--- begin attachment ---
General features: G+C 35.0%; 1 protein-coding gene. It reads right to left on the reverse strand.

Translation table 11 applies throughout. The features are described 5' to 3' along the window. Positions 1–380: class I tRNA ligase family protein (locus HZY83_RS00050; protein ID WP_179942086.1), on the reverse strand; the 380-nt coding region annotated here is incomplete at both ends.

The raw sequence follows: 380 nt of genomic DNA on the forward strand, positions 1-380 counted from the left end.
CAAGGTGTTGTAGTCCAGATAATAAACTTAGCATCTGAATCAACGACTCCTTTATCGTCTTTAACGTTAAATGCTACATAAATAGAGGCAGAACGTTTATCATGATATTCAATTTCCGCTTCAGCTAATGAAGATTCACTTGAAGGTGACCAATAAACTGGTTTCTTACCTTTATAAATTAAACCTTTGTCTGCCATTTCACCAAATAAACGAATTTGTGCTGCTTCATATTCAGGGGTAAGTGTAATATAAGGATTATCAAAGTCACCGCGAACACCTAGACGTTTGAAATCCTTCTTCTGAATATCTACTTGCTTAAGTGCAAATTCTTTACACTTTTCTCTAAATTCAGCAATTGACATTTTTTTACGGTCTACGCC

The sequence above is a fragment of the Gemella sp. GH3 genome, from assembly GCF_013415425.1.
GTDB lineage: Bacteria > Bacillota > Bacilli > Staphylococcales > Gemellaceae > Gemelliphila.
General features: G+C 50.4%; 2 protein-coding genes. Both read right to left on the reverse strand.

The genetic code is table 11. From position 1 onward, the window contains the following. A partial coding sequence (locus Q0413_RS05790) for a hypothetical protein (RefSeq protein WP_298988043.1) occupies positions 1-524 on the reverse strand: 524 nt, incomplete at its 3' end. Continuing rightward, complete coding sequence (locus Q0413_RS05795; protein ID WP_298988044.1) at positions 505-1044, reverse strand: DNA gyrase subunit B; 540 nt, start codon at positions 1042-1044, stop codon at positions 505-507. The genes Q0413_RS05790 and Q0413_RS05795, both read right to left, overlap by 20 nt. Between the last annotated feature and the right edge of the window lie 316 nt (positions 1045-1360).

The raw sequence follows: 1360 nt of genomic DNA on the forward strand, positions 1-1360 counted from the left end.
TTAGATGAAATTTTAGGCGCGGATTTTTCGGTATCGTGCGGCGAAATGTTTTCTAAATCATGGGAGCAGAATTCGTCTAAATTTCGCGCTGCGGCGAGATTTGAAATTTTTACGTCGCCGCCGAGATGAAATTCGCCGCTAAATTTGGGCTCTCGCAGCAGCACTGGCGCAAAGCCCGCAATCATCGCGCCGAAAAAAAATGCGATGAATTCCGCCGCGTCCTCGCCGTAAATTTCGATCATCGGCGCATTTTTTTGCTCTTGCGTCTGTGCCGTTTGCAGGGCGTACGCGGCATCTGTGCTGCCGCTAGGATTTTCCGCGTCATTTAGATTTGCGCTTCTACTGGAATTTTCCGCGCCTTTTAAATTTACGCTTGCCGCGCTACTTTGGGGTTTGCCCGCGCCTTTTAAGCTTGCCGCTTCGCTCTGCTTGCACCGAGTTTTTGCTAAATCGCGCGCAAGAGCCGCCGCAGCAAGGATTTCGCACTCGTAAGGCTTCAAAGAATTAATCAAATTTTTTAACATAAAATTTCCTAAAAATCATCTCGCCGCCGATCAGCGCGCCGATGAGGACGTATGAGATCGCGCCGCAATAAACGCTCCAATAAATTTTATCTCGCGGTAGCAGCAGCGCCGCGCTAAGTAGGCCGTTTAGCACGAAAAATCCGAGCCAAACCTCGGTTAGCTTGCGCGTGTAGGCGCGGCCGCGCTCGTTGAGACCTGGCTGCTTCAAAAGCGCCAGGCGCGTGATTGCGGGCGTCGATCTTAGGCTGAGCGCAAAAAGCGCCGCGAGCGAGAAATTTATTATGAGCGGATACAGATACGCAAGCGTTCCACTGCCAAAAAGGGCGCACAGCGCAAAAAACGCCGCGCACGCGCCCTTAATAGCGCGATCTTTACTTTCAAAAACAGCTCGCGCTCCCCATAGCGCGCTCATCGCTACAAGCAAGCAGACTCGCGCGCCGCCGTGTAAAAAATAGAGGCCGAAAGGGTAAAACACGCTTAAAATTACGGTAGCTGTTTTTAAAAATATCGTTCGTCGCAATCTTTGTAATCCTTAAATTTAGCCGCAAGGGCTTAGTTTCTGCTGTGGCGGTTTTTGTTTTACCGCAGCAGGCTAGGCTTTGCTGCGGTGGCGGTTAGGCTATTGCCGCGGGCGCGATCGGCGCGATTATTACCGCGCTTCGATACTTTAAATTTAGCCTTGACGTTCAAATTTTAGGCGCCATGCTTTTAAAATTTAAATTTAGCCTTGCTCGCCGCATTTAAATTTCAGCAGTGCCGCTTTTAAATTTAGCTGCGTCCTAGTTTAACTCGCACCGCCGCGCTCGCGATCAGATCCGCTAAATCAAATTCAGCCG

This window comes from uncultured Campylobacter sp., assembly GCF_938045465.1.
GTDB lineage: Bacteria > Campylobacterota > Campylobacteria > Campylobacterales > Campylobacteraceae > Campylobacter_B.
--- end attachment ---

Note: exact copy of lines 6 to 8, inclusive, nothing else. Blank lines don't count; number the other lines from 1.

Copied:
GTDB lineage: Bacteria > Bacillota > Bacilli > Staphylococcales > Gemellaceae > Gemelliphila.
General features: G+C 50.4%; 2 protein-coding genes. Both read right to left on the reverse strand.

The genetic code is table 11. From position 1 onward, the window contains the following. A partial coding sequence (locus Q0413_RS05790) for a hypothetical protein (RefSeq protein WP_298988043.1) occupies positions 1-524 on the reverse strand: 524 nt, incomplete at its 3' end. Continuing rightward, complete coding sequence (locus Q0413_RS05795; protein ID WP_298988044.1) at positions 505-1044, reverse strand: DNA gyrase subunit B; 540 nt, start codon at positions 1042-1044, stop codon at positions 505-507. The genes Q0413_RS05790 and Q0413_RS05795, both read right to left, overlap by 20 nt. Between the last annotated feature and the right edge of the window lie 316 nt (positions 1045-1360).